The Rescue Doctrine, 1121 COBJ, Vol. 50, No. 10 Pg. 26

PositionVol. 50, 10 [Page 26]

50 Colo.Law. 26

The Rescue Doctrine

No. Vol. 50, No. 10 [Page 26]

Colorado Lawyer

November, 2021



This article explores the rescue doctrine's history and its application in Colorado and other jurisdictions.

The rescue doctrine authorizes aper-son injured while rescuing another to bring a negligence claim against the party whose conduct created the need for rescue.1 Though well-developed nationally, the doctrine was minimally developed in Colorado until the Colorado Supreme Court's recent opinion in Garcia v. Colorado Cab Co., where the Court held that physical intervention is not necessary to qualify as a rescuer under the rescue doctrine.[2] This holding is consistent with rulings nationwide that seek to ensure that persons attempting to help someone in a genuine emergency can recover for injuries incurred during the rescue.

This article discusses the development and current state of the rescue doctrine in Colorado.

History of the Rescue Doctrine

The rescue doctrine derives from public policy that seeks to encourage rescue. Across the nation, a majority of courts have recognized that rescue is a human instinct that should be encouraged. As a result, rescuers may recover damages for injuries suffered while placing themselves in danger to undertake a rescue.3

The seminal rescue doctrine case, Wagner v. International Railway Co., was decided in 1921 by then-judge Cardozo.4 In Wagner, plaintiff and his cousin boarded a rail car operated by defendant. The conductor's failure to close the train doors caused plaintiff's cousin to be thrown from the train as it turned a curve on a bridge. Plaintiff then exited the train to search for his cousin. He walked along the trestle for 445 feet to the bridge, lost his footing in the dark, and was injured when he fell off the bridge. The New York Court of Appeals recognized die applicability of the rescue doctrine, noting iat "danger invites rescue" and reasoned that the wrong that endangered the victim also constituted a wrong to the rescuer.5 Although the court recognized the rescue doctrine, it remanded the case for a new trial to determine whether plaintiff's conduct was in response to an emergency and was reasonable.6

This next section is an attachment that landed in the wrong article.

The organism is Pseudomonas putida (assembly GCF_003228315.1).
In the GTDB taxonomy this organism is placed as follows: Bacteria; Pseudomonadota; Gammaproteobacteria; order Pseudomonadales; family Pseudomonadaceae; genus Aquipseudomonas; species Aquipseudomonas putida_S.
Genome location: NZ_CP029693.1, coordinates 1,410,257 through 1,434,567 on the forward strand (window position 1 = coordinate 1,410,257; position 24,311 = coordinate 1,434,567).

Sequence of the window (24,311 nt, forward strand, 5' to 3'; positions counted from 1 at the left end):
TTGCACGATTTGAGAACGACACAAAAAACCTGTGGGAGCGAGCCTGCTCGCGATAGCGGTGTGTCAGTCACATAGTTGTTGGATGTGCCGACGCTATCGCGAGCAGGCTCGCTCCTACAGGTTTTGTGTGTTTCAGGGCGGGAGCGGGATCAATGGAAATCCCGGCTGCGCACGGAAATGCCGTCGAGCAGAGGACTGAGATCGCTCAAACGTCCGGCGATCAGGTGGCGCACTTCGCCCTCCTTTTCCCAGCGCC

In the century since Wagner was decided, courts have widely held that the rescue doctrine supports a rescuer's recovery from the person or entity that placed both the party needing rescue and the rescuer in danger. The widespread acceptance of die doctrine is illustrated by its inclusion in die Restatement (Third) of Torts, which provides:

[I]f an actor's tortious conduct imperils another or die property of another, die scope of die actor's liability includes any harm to a person resulting from that person's efforts to aid or to protect die imperiled person or property, so long as die harm arises from a risk that inheres in die effort to provide aid.[7]

The Rescue Doctrine in Colorado

Historically, few Colorado courts analyzed or developed the rescue doctrine. The first Colorado case to discuss die rescue doctrine was Maloney v. Jussel.8 In Maloney, plaintiff was hit by a car and injured while standing next to a driver who had just been in a car accident. The Colorado Supreme Court held that die rescue doctrine did not apply because there was no "imminent peril" when plaintiff was injured, so plaintiff was not a rescuer.9

Similarly, in Connelly v. Redman Development Corp., plaintiff fell and was injured while approaching a woman and a crying baby lying in a parking lot.10 The trial court held that die rescue doctrine did not apply because plaintiff failed to prove that die woman and baby were "in imminent peril, requiring immediate action to avoid physical harm."11 The Colorado Court of Appeals affirmed, explaining that die woman and baby may have needed assistance, but there was no evidence of imminent peril justifying an immediate rescue.12